Abstract W MP6: SAVER I: Superselective Administration of VErapamil during Recanalization in Acute Ischemic Stroke. A Phase I Feasibility Study
Large vessel occlusive ischemic stroke results in high rates of morbidity and mortality. While intravenous t-PA and intra-arterial (IA) thrombectomy are mainstays in acute stroke therapy, clinical outcomes lag significantly behind improving rates of acute revascularization. Thus, there is a critical need for a novel adjunctive therapy to reduce stroke burden and to improve outcome. Previous neuroprotective drug studies failed due to long intervals between symptom onset and drug administration, lack of concordant thrombolytic revascularization, and lack of targeted administration to the affected vessel. Through a retro-engineered mouse model of large vessel stroke allowing concomitant recanalization and selective intra-arterial (IA) administration we previously evaluated verapamil, a calcium channel blocker (CCB) that is already safely injected intra-arterially (IA) for vasospasm. In this clinically relevant model, verapamil was highly neuroprotective when combined with vessel recanalization. Based on this data, we conducted a single-institution Phase I study to evaluate the feasibility and safety of superselective IA verapamil (10mg) administration immediately following mechanical thrombectomy. We collected information about demographics, location of the occlusion, last known normal time, time to and recanalization. Evaluation of CTA collateralization was performed using a previously a published grading scale (Souza et al. AJNR. 2012). The primary endpoint was symptomatic intracranial hemorrhage (ICH) within 24 hours post-procedure as defined by the Interventional Management Stroke (IMS) III Trial (Broderick et al. NEJM. 2013). Patients were monitored and graded at 3 months with the modified Rankin Score (mRS). Of the enrolled patients, none had a significant ICH, and none died as a direct result of the procedure. Clinical outcome results for patients were encouraging, and warrant further study. These results will be used to support a Phase II dose selection study.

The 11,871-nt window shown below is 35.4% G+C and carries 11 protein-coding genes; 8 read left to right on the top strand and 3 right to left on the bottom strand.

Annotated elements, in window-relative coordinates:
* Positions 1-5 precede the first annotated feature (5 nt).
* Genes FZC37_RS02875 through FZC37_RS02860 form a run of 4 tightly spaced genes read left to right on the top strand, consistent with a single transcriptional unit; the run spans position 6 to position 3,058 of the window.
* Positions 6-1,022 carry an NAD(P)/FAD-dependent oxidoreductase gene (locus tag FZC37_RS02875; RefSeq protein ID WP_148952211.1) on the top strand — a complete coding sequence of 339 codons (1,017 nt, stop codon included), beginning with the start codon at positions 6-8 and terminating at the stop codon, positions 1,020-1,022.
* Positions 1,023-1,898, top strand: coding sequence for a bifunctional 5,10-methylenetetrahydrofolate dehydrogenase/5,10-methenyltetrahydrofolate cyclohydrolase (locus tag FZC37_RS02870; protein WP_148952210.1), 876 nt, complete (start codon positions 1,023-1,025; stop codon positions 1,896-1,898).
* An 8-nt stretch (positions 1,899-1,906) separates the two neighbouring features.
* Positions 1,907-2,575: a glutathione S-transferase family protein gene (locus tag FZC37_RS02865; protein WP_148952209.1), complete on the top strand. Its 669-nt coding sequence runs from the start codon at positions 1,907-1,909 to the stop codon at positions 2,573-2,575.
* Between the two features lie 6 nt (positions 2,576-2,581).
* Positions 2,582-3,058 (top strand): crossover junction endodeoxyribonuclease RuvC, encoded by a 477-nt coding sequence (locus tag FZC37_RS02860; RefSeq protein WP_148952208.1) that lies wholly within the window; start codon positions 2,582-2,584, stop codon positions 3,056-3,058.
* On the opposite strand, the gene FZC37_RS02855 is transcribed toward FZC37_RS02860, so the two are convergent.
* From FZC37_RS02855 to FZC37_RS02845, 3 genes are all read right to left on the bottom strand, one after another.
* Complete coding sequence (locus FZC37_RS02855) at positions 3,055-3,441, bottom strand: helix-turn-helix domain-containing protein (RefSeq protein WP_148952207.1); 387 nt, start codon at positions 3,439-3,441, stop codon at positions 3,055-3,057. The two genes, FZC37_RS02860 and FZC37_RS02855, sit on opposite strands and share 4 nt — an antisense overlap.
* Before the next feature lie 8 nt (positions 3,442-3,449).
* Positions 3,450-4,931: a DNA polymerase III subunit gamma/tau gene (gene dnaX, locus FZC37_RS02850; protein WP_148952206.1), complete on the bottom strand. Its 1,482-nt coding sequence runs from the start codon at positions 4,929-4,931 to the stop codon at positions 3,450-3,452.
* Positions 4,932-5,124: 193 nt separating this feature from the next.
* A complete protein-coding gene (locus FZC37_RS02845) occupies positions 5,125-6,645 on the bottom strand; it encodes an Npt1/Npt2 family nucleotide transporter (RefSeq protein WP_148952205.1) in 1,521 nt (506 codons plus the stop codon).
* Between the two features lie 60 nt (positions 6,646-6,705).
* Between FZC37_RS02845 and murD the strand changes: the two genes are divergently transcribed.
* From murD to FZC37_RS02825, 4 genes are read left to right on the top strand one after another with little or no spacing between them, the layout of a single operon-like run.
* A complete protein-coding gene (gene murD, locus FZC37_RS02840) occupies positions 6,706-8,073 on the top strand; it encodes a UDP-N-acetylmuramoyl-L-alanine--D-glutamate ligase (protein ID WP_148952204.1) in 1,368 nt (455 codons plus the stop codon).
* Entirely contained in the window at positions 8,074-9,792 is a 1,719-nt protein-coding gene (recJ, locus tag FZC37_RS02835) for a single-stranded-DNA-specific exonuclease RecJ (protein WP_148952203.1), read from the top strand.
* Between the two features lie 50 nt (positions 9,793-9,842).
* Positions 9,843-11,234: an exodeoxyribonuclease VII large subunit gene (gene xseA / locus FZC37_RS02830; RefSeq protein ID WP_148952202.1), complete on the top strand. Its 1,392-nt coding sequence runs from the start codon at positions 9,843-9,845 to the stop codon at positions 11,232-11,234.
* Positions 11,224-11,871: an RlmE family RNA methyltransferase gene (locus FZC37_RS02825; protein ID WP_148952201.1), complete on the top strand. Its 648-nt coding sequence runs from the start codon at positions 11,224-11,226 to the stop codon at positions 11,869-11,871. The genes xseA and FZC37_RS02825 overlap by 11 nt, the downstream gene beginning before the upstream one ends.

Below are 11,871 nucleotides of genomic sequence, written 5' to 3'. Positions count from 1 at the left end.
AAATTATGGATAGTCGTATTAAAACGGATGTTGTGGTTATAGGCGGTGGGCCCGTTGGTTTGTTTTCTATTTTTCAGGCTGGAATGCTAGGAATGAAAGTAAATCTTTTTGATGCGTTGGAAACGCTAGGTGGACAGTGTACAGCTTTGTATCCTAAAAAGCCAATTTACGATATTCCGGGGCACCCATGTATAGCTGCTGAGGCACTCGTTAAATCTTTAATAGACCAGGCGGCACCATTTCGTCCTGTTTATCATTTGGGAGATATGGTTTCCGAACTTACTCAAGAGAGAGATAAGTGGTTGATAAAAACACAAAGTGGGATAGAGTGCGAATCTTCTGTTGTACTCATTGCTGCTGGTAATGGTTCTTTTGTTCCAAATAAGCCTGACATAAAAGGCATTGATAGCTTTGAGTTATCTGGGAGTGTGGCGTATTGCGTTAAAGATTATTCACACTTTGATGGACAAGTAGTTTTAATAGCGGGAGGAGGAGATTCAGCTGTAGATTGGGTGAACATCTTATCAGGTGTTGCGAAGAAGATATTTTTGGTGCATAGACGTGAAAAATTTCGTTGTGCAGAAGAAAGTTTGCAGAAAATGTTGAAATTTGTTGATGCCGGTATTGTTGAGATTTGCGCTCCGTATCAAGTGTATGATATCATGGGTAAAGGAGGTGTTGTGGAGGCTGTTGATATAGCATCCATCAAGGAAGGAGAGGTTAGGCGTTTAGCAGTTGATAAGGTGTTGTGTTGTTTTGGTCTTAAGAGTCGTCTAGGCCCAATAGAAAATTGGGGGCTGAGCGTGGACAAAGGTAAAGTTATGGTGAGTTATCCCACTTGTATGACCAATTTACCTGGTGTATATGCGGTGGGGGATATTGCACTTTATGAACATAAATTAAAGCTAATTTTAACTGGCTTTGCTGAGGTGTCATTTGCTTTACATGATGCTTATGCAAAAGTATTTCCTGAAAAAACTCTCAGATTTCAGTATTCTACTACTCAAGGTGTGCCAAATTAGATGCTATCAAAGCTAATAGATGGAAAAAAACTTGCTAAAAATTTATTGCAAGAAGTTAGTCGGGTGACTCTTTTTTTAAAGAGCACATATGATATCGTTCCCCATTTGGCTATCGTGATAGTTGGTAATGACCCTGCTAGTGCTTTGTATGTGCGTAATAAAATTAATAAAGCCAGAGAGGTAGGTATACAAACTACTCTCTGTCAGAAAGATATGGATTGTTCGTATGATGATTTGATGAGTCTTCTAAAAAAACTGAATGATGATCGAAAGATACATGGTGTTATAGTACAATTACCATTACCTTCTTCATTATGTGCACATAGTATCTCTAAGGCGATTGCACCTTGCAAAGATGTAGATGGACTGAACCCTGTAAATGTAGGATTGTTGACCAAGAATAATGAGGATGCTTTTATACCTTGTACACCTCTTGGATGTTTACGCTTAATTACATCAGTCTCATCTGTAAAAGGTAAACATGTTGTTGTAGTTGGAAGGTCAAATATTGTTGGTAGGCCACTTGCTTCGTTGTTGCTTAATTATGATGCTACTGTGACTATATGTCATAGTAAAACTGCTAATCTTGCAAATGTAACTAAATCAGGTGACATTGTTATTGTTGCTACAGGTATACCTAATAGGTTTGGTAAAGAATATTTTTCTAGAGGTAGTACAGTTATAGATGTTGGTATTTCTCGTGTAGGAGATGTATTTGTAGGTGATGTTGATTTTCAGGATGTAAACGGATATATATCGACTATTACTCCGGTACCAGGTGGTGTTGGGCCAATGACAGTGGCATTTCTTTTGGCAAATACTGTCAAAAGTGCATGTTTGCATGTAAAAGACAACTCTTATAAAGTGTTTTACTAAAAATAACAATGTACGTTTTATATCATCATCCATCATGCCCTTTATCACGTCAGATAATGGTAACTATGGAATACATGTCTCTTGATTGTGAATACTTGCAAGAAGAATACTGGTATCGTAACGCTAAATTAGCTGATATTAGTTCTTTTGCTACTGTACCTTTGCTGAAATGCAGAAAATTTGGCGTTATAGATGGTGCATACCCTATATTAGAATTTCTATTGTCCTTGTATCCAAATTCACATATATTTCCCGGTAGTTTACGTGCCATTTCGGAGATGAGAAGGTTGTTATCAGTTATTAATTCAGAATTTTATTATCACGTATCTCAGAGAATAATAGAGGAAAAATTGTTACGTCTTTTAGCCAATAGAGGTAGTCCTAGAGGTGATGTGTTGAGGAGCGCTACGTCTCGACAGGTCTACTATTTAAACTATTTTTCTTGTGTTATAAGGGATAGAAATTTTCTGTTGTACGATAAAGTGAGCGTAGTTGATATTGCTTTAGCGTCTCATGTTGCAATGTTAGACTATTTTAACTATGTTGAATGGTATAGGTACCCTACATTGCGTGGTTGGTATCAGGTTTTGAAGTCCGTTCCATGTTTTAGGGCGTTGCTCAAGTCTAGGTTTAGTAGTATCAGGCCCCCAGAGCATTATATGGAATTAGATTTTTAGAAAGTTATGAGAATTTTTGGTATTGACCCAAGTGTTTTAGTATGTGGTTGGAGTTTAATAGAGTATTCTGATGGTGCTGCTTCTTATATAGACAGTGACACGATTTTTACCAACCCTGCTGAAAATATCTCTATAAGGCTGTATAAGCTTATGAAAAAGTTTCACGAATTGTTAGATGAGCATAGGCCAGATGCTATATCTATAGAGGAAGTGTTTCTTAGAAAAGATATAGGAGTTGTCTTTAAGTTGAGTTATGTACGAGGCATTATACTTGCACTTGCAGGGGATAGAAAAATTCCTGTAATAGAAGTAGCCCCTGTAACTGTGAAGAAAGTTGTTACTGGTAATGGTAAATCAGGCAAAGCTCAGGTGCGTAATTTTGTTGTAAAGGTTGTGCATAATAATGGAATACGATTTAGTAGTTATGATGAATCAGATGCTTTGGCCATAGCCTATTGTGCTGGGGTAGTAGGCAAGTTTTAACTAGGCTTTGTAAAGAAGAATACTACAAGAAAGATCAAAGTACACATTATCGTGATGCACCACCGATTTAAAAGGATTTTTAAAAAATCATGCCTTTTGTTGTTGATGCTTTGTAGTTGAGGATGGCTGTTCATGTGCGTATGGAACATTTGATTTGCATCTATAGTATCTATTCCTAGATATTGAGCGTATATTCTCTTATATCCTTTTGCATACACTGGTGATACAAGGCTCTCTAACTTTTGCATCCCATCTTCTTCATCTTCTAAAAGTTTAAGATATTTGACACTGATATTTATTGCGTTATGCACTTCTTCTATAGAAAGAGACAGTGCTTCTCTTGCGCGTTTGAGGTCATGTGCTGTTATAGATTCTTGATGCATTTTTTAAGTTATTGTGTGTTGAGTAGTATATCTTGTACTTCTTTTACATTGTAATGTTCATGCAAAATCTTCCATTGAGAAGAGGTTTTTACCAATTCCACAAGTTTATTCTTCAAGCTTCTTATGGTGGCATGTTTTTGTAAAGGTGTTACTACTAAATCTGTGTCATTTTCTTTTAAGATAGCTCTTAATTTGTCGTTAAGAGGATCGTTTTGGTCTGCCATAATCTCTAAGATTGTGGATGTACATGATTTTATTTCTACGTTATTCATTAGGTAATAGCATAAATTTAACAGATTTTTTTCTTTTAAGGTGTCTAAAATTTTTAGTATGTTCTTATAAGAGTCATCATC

Author Disclosures: J.F. Fraser: Research Grant; Modest; Grant Support NIH UL1TR000117. M.E. Maniskas: Research Grant; Significant; NIH T32 Training Grant. A. Alhajeri: None. G.J. Bix: None.
- © 2015 by American Heart Association, Inc.